India, the second-largest wheat producer, is also facing issues due to less wheat production. The country faced a shortfall of 4.41 percent compared to the previous yield. It has banned wheat exports from staving off the shortage. These adverse climatic effects have also started to impact the country’s food security. The abrupt increase in population in Pakistan and India has widened the supply and demand gap. Pakistan’s minister has indicated that the country might face a shortage of wheat next year.

Also Read:  Pakistan’s Current Economic Situation: From the Devastating Floods to the IMF

Energy Shortfall

The mounting heat, owing to the changing climate, has created high demand for electricity that has put a burden on the energy sector of Pakistan and India. The electricity shortfall has increased to 8 to 12 hours a day, while many areas are facing load shedding for even 24 hours. Information technology exports of Pakistan have also fallen 27 percent due to increasing energy shortfalls impacting the already deteriorating economy.

The Looming Water Crisis

Pakistan is facing an unprecedented water shortage of around 50 percent, the highest ever since 1991 when about 80 percent of Pakistanis face “severe water scarcity.” The looming water crisis in Pakistan has been in the making for many years and is of increasing concern. Many international research studies have predicted that due to the water crisis, Pakistan might reach absolute water scarcity by 2025.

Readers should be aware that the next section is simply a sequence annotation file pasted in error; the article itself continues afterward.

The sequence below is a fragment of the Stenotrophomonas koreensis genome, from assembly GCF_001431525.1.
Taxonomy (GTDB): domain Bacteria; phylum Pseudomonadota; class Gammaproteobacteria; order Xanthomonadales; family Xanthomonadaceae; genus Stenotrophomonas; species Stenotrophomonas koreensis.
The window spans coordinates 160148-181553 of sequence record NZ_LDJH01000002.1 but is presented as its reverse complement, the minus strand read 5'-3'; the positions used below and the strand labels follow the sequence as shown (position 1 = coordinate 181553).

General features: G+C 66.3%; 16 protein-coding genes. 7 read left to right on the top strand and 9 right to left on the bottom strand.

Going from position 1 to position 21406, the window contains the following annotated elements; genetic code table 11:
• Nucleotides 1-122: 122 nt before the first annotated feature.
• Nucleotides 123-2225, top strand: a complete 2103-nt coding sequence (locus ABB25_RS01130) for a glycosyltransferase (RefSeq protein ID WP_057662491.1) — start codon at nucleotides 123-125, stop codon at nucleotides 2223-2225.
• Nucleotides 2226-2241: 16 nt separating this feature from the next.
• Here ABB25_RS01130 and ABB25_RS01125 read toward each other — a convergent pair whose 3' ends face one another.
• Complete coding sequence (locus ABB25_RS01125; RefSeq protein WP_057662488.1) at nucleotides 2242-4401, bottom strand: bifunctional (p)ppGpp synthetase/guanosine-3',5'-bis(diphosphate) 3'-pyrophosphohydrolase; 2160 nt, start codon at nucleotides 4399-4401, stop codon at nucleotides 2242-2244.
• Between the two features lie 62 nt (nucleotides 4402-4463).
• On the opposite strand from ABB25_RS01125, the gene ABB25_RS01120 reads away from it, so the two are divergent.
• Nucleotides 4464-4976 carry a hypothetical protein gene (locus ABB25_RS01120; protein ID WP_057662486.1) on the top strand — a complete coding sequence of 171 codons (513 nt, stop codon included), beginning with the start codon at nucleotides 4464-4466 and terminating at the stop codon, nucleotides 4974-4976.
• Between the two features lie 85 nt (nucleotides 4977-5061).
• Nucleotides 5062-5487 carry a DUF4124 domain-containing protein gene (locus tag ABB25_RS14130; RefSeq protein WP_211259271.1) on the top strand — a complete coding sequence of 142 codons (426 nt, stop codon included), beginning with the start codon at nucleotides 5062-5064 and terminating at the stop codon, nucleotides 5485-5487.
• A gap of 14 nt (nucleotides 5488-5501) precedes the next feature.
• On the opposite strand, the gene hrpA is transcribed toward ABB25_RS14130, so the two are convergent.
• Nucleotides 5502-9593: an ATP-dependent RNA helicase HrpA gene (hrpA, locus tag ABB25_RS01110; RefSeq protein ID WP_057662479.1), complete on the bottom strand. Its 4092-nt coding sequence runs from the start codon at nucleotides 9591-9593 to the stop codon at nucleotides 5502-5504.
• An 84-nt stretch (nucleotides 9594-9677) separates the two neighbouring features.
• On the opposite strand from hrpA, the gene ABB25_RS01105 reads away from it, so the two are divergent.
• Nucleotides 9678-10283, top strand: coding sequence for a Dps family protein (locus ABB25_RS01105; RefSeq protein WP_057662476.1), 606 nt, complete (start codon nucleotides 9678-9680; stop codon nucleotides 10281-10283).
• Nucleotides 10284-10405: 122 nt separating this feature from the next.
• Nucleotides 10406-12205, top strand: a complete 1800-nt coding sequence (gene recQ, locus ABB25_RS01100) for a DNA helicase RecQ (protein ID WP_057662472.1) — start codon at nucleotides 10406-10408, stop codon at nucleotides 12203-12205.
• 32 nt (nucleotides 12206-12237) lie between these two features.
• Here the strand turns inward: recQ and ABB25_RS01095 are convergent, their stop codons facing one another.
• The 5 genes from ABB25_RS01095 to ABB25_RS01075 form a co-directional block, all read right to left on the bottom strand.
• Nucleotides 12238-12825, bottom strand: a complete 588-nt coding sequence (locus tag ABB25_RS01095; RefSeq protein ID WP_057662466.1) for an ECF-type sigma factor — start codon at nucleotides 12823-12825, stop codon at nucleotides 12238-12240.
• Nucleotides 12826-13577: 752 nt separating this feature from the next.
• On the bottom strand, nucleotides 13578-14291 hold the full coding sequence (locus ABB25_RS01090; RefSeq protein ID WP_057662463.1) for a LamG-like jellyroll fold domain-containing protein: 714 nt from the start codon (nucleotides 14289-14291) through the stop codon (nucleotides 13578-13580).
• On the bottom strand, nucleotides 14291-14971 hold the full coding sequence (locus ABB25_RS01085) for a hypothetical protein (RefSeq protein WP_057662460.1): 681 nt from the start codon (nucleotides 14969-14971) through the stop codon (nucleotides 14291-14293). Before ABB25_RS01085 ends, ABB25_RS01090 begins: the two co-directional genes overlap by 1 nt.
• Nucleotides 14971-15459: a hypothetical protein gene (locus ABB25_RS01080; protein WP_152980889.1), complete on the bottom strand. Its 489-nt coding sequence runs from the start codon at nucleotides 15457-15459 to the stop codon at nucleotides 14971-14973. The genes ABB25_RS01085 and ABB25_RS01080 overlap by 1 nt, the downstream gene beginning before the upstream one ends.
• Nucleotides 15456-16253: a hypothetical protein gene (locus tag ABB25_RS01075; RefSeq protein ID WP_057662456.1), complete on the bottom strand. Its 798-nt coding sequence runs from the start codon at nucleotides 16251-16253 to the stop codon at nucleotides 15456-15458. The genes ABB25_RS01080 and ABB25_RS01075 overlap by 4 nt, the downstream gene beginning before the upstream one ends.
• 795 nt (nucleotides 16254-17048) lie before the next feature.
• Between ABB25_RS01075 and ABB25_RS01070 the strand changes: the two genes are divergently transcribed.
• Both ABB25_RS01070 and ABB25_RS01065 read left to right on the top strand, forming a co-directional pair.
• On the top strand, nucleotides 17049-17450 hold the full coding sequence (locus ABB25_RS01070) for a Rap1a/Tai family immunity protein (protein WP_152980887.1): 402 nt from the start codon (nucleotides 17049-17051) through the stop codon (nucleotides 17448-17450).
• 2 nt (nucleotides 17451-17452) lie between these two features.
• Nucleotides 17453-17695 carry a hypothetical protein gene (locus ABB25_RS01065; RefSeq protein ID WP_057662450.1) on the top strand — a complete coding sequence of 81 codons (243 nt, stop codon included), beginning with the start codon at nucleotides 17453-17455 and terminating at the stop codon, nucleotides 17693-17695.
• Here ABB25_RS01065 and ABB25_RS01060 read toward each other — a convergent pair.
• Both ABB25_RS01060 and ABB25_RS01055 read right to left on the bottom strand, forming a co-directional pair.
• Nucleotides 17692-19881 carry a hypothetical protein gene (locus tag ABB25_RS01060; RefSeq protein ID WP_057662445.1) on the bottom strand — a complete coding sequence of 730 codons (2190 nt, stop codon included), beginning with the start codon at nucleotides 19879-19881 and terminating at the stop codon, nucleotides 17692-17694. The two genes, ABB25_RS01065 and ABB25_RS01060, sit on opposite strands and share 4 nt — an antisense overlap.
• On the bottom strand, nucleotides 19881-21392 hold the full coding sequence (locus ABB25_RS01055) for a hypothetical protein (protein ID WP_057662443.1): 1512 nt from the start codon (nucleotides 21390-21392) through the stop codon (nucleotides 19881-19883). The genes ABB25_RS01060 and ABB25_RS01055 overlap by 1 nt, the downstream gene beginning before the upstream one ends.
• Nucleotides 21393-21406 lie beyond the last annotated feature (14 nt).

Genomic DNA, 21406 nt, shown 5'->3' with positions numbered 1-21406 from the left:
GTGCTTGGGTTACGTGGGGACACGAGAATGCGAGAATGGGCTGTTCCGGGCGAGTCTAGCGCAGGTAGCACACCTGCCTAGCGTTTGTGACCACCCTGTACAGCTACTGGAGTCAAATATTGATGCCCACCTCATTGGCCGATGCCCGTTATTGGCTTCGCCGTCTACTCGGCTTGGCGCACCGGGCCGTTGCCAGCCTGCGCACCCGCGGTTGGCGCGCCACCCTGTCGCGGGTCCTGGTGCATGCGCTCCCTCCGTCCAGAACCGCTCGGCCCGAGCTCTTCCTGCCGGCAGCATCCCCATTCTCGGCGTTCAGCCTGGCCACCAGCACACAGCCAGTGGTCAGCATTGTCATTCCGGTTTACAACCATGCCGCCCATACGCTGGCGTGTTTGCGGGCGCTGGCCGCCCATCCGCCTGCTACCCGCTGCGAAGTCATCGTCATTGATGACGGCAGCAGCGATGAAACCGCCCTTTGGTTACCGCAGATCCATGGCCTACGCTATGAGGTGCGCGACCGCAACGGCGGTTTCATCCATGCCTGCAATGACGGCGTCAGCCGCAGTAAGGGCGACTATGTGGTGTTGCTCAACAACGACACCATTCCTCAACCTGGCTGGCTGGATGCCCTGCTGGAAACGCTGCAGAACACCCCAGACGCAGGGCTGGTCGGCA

The country is also on the verge of becoming the most water-stressed country in the region by 2040, according to reports by the United Nations Development Fund (UNDP). India is also facing an acute shortage of drinking water as rivers are drying up due to heat waves and depleting groundwater. Water shortage in the country has been exacerbated by early summer heat waves and a rainfall deficit.

Insufficient water supply has impacted the urban cities of the country. Water distribution has been a bone of contention between the two countries since the partition in 1947. Still, the citizens of both nations are suffering from water shortages. In addition, both countries are facing a calamity linked to an unforgiving water crisis due to the impact of climate change – a deadly cholera outbreak – a water-borne disease. Water shortages forced residents to turn to cholera-contaminated ponds for drinking water. 

Forest Fires

The forests of Pakistan have experienced a severe impact of heat waves in the ongoing year. The Forestry, Environment and Wildlife Department of Pakistan has declared the changing climate as a significant contributor to unprecedented fire incidents. One of the worst affected areas was Balochistan, where deadly fires have destroyed nearly 40 percent of the trees in the pine forests of Koh-e-Sulaiman Range.

Moreover, massive wildfires have burned over 14,000 acres of forest cover during the last three weeks. While in India, forest fires continue to scorch several hectares of green cover in Uttarakhand and Himachal Pradesh. A massive forest fire near Jangi village of Kinnaur district has left the villagers worried about their safety, while the wildfire in a 2-3 sq-km forest area has created a risk of extinction of chilgoza pine.

Reasons for the Catastrophe in the Region   

There are manifold reasons for the changing climate, from fossil fuel usage to rising plastic waste worldwide. However, there are some homegrown reasons in the region that needs to be addressed for the solution.